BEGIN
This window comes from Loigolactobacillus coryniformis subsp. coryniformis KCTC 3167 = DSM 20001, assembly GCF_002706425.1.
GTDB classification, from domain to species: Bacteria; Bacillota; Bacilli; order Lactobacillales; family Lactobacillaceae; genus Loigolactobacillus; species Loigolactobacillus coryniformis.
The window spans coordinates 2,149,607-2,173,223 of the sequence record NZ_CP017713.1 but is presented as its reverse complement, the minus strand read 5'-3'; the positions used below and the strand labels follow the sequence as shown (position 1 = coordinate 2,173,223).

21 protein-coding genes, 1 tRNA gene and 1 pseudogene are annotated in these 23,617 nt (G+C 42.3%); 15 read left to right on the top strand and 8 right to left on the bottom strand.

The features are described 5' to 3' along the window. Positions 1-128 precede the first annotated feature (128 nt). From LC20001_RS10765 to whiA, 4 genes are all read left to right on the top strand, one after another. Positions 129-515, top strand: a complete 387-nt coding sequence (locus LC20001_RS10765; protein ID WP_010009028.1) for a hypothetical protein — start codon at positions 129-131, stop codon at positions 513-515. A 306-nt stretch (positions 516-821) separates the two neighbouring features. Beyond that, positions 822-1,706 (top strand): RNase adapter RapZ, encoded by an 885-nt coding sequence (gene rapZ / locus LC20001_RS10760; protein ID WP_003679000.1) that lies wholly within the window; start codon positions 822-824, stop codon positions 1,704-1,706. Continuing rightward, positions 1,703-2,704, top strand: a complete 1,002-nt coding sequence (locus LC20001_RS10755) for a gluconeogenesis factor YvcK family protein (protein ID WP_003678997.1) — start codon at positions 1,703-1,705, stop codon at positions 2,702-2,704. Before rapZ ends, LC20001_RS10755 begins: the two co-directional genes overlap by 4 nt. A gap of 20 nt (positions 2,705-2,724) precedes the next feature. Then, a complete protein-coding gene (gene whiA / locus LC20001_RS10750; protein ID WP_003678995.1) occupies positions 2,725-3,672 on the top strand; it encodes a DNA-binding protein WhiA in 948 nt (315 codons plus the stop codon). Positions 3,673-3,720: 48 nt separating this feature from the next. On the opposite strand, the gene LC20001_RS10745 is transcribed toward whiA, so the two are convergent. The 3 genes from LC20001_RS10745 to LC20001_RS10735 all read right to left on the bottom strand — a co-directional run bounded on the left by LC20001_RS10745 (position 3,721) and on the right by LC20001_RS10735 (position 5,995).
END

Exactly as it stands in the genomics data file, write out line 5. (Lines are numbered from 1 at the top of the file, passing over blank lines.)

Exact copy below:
The features are described 5' to 3' along the window. Positions 1-128 precede the first annotated feature (128 nt). From LC20001_RS10765 to whiA, 4 genes are all read left to right on the top strand, one after another. Positions 129-515, top strand: a complete 387-nt coding sequence (locus LC20001_RS10765; protein ID WP_010009028.1) for a hypothetical protein — start codon at positions 129-131, stop codon at positions 513-515. A 306-nt stretch (positions 516-821) separates the two neighbouring features. Beyond that, positions 822-1,706 (top strand): RNase adapter RapZ, encoded by an 885-nt coding sequence (gene rapZ / locus LC20001_RS10760; protein ID WP_003679000.1) that lies wholly within the window; start codon positions 822-824, stop codon positions 1,704-1,706. Continuing rightward, positions 1,703-2,704, top strand: a complete 1,002-nt coding sequence (locus LC20001_RS10755) for a gluconeogenesis factor YvcK family protein (protein ID WP_003678997.1) — start codon at positions 1,703-1,705, stop codon at positions 2,702-2,704. Before rapZ ends, LC20001_RS10755 begins: the two co-directional genes overlap by 4 nt. A gap of 20 nt (positions 2,705-2,724) precedes the next feature. Then, a complete protein-coding gene (gene whiA / locus LC20001_RS10750; protein ID WP_003678995.1) occupies positions 2,725-3,672 on the top strand; it encodes a DNA-binding protein WhiA in 948 nt (315 codons plus the stop codon). Positions 3,673-3,720: 48 nt separating this feature from the next. On the opposite strand, the gene LC20001_RS10745 is transcribed toward whiA, so the two are convergent. The 3 genes from LC20001_RS10745 to LC20001_RS10735 all read right to left on the bottom strand — a co-directional run bounded on the left by LC20001_RS10745 (position 3,721) and on the right by LC20001_RS10735 (position 5,995).